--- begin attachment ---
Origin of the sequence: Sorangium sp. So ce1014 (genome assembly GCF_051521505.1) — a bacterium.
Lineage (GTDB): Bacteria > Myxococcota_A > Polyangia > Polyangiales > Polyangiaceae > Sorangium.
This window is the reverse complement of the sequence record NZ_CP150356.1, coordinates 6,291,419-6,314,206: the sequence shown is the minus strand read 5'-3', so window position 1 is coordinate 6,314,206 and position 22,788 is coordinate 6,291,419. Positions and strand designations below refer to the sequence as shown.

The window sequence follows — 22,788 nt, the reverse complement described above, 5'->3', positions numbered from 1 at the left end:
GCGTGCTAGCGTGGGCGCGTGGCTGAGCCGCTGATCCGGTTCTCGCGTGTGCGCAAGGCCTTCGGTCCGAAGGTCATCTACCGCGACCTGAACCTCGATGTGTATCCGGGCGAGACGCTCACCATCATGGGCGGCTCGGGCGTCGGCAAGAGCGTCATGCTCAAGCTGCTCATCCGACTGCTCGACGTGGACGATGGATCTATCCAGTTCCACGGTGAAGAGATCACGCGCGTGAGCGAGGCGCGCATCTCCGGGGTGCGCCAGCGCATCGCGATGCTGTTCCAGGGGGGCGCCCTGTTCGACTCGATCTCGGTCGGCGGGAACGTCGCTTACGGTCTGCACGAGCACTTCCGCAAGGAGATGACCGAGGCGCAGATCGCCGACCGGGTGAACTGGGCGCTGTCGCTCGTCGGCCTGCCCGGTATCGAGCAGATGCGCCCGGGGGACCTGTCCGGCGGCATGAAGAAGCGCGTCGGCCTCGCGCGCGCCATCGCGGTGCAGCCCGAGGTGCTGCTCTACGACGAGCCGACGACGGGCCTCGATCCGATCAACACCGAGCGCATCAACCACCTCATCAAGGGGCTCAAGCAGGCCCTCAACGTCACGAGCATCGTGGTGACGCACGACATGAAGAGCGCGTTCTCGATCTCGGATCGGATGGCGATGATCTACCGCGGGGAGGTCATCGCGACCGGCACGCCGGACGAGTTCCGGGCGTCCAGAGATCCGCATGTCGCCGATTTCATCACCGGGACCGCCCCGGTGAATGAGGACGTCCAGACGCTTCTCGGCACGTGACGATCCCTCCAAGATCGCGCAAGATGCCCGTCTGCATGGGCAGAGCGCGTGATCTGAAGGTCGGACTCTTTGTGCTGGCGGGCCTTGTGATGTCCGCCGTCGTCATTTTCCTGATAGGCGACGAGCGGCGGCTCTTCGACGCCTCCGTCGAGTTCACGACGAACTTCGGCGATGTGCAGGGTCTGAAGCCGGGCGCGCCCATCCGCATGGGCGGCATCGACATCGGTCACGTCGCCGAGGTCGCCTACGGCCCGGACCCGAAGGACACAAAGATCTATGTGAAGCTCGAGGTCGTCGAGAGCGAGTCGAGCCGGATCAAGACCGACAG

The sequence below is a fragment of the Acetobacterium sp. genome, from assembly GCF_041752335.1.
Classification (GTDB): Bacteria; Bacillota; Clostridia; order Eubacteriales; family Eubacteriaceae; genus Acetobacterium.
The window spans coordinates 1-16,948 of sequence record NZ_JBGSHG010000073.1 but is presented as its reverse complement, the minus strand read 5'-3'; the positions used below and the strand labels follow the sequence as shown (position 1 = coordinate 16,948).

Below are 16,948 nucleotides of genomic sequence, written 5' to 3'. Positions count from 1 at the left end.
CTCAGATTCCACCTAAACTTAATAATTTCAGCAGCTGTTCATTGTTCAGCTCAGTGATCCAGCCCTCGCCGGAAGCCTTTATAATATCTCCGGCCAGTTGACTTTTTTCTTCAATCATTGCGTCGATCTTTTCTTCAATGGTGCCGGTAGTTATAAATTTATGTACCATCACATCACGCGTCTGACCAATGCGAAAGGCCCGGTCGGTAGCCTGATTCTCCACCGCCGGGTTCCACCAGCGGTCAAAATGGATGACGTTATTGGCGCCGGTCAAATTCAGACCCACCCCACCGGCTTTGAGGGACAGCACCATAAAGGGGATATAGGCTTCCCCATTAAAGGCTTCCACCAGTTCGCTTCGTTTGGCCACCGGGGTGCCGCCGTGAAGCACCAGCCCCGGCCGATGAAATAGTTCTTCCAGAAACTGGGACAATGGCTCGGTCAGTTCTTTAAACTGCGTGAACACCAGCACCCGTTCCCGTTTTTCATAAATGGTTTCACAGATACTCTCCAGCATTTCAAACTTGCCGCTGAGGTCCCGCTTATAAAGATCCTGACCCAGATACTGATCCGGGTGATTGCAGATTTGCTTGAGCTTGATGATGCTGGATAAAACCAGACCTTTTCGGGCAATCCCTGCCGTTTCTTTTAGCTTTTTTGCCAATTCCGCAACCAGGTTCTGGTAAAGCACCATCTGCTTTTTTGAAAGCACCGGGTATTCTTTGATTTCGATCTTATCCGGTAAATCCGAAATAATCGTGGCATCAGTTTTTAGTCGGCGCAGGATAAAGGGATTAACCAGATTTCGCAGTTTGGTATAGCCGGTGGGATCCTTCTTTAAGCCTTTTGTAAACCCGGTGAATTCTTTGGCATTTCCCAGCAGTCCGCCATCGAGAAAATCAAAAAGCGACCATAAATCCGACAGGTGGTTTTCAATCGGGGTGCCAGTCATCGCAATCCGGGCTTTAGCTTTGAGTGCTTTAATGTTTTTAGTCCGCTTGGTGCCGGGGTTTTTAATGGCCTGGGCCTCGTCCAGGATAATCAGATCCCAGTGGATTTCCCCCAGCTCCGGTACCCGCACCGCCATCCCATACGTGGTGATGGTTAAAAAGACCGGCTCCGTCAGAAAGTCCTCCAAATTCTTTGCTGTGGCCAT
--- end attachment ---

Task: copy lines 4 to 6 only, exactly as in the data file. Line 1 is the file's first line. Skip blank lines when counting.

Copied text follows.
The window sequence follows — 22,788 nt, the reverse complement described above, 5'->3', positions numbered from 1 at the left end:
GCGTGCTAGCGTGGGCGCGTGGCTGAGCCGCTGATCCGGTTCTCGCGTGTGCGCAAGGCCTTCGGTCCGAAGGTCATCTACCGCGACCTGAACCTCGATGTGTATCCGGGCGAGACGCTCACCATCATGGGCGGCTCGGGCGTCGGCAAGAGCGTCATGCTCAAGCTGCTCATCCGACTGCTCGACGTGGACGATGGATCTATCCAGTTCCACGGTGAAGAGATCACGCGCGTGAGCGAGGCGCGCATCTCCGGGGTGCGCCAGCGCATCGCGATGCTGTTCCAGGGGGGCGCCCTGTTCGACTCGATCTCGGTCGGCGGGAACGTCGCTTACGGTCTGCACGAGCACTTCCGCAAGGAGATGACCGAGGCGCAGATCGCCGACCGGGTGAACTGGGCGCTGTCGCTCGTCGGCCTGCCCGGTATCGAGCAGATGCGCCCGGGGGACCTGTCCGGCGGCATGAAGAAGCGCGTCGGCCTCGCGCGCGCCATCGCGGTGCAGCCCGAGGTGCTGCTCTACGACGAGCCGACGACGGGCCTCGATCCGATCAACACCGAGCGCATCAACCACCTCATCAAGGGGCTCAAGCAGGCCCTCAACGTCACGAGCATCGTGGTGACGCACGACATGAAGAGCGCGTTCTCGATCTCGGATCGGATGGCGATGATCTACCGCGGGGAGGTCATCGCGACCGGCACGCCGGACGAGTTCCGGGCGTCCAGAGATCCGCATGTCGCCGATTTCATCACCGGGACCGCCCCGGTGAATGAGGACGTCCAGACGCTTCTCGGCACGTGACGATCCCTCCAAGATCGCGCAAGATGCCCGTCTGCATGGGCAGAGCGCGTGATCTGAAGGTCGGACTCTTTGTGCTGGCGGGCCTTGTGATGTCCGCCGTCGTCATTTTCCTGATAGGCGACGAGCGGCGGCTCTTCGACGCCTCCGTCGAGTTCACGACGAACTTCGGCGATGTGCAGGGTCTGAAGCCGGGCGCGCCCATCCGCATGGGCGGCATCGACATCGGTCACGTCGCCGAGGTCGCCTACGGCCCGGACCCGAAGGACACAAAGATCTATGTGAAGCTCGAGGTCGTCGAGAGCGAGTCGAGCCGGATCAAGACCGACAG

The sequence below is a fragment of the Acetobacterium sp. genome, from assembly GCF_041752335.1.